After scarfing down a couple slices of pizza in the hospitality room, I was cornered by Athletic Director Mark Reinhart, who had a secret and a special assignment.  A player on each team was about to reach a career milestone, 1000 points.  At the high school level, this many points is not an everyday occurrence.  Twice in the same game is unthinkably rare!

Greeneview High’s Evan Bradds, a junior, needed 14 points.  Catholic Central’s senior forward Brian Kelly needed 13.  Apparently both players knew they were close, but not exactly how close.  Neither knew about the surprise that was in store.

Only a handful of people were briefed: the head coaches, the referees, and the officials at the scorers’ table. Jane, the lovely Greeneview scorekeeper, was responsible for monitoring their progress.  When either player reached the milestone, she would alert Kenny, the reliable and steady timekeeper, who would hit the buzzer to stop the game. Then, yours truly would have the privilege of announcing the player’s name and his outstanding accomplishment.  The fans would cheer and the players and coaches would celebrate as athletes do with high fives, chest bumbs, knuckle bumps and a few hugs.  Then, the game would resume and the process would continue hoping for that historic second milestone.

Here’s how it played out.  Bradds scored his 1000th point with 1:45 remaining in the 2nd quarter. Kelly followed suit in the 2nd half. The script played out just as if we had rehearsed it — two 1000-point celebrations in the same game!  What made it exceptional was seeing the sportsmanship of rivals enjoying each other’s accomplishment.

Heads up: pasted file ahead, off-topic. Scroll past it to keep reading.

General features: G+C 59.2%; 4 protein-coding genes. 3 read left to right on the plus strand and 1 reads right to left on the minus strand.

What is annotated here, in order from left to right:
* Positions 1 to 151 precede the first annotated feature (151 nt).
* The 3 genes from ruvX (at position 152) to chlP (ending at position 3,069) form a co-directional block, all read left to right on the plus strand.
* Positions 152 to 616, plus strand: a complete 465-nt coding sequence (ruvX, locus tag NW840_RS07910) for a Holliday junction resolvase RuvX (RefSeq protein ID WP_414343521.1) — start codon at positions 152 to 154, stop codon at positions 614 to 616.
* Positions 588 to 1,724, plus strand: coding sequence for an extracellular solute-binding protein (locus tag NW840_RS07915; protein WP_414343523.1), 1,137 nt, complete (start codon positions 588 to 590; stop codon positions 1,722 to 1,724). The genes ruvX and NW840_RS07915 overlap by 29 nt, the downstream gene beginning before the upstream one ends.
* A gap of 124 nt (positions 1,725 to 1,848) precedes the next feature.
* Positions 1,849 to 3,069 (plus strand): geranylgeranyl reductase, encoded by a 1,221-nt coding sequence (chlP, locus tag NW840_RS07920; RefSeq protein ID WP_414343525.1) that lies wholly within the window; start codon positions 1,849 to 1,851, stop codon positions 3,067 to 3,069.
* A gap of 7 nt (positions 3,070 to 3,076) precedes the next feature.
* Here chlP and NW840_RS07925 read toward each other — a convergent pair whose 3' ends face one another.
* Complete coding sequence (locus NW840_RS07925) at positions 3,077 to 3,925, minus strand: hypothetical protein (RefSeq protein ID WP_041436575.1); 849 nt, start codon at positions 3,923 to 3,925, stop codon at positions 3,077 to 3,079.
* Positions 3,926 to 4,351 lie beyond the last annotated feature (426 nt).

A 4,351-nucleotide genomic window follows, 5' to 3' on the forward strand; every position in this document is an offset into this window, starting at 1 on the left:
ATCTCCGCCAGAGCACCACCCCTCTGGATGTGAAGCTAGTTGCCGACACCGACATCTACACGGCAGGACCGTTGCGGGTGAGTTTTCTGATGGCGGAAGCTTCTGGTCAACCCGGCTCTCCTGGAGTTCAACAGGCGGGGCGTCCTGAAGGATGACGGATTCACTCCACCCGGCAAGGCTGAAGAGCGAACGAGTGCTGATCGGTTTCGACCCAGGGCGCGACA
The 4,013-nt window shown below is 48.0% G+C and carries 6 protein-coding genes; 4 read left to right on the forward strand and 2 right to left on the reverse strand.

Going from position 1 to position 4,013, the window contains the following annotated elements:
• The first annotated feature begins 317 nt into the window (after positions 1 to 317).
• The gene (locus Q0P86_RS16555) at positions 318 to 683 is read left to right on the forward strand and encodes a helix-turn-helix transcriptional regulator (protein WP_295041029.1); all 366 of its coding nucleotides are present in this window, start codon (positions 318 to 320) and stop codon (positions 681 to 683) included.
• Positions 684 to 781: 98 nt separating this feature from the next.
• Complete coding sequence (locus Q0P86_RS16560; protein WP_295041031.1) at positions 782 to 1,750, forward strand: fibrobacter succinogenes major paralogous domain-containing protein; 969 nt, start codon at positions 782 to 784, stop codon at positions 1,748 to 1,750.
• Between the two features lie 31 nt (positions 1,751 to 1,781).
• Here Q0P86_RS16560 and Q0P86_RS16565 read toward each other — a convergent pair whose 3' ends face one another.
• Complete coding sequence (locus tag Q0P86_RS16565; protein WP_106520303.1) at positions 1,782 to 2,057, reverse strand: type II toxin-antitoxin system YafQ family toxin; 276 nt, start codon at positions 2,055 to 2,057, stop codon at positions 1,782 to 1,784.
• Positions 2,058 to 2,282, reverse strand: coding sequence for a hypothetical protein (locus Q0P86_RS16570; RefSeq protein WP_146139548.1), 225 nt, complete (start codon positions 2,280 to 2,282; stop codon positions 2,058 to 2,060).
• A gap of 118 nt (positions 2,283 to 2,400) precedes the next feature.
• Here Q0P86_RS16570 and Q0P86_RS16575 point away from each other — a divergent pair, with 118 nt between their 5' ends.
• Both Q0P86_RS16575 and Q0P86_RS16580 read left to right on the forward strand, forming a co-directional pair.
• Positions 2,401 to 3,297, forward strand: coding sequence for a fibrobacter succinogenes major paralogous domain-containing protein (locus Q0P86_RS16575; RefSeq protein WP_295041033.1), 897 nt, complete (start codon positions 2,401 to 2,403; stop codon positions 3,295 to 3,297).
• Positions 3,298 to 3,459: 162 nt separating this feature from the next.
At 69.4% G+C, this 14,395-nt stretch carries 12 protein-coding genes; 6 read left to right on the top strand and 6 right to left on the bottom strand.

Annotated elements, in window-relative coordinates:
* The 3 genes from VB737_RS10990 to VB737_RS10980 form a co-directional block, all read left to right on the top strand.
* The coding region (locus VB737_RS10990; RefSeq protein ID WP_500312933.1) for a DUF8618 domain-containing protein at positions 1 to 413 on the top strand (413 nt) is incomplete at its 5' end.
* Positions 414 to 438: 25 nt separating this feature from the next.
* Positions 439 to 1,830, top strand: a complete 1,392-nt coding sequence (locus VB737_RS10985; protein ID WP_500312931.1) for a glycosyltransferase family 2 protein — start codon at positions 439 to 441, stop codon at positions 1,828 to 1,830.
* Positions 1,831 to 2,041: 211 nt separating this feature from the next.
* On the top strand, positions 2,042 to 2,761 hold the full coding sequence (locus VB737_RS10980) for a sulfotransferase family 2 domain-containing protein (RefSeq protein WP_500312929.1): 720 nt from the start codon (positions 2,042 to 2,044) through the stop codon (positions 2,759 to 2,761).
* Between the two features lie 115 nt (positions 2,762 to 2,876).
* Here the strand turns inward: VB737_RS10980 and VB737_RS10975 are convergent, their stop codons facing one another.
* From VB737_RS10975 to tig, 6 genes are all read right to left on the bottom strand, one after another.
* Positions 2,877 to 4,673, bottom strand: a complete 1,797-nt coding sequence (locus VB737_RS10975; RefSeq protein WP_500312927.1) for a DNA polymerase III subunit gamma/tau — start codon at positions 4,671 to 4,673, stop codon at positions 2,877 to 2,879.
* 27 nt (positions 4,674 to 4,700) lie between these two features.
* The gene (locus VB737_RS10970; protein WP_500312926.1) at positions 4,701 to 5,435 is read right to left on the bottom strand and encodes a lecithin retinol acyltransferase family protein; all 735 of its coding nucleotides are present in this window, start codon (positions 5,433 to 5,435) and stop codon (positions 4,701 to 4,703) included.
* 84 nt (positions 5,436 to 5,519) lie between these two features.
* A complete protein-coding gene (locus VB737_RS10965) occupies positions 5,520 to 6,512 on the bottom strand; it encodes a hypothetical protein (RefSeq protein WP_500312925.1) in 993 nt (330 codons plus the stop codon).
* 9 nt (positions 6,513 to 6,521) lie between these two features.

17 years ago, when Athletic Director Bob Roach entrusted me with the job of public address announcer, this special game was not on my radar screen. How could it be?  Evan Bradds was either an infant or a twinkle in his father’s eye. Clearly I did not seek this job in preparation for this moment or any other specific highlight. My long-term vision is not that acute.  Motivation for the job was to improve my skills and audition for an announcer position at a Division 1 college program. That opportunity never materialized.  However, with perfect 20-20 hindsight I’m glad it didn’t.  Each time another magic Rams moment comes along I’m reminded how grateful I am for the opportunity to be the man behind the microphone in my hometown.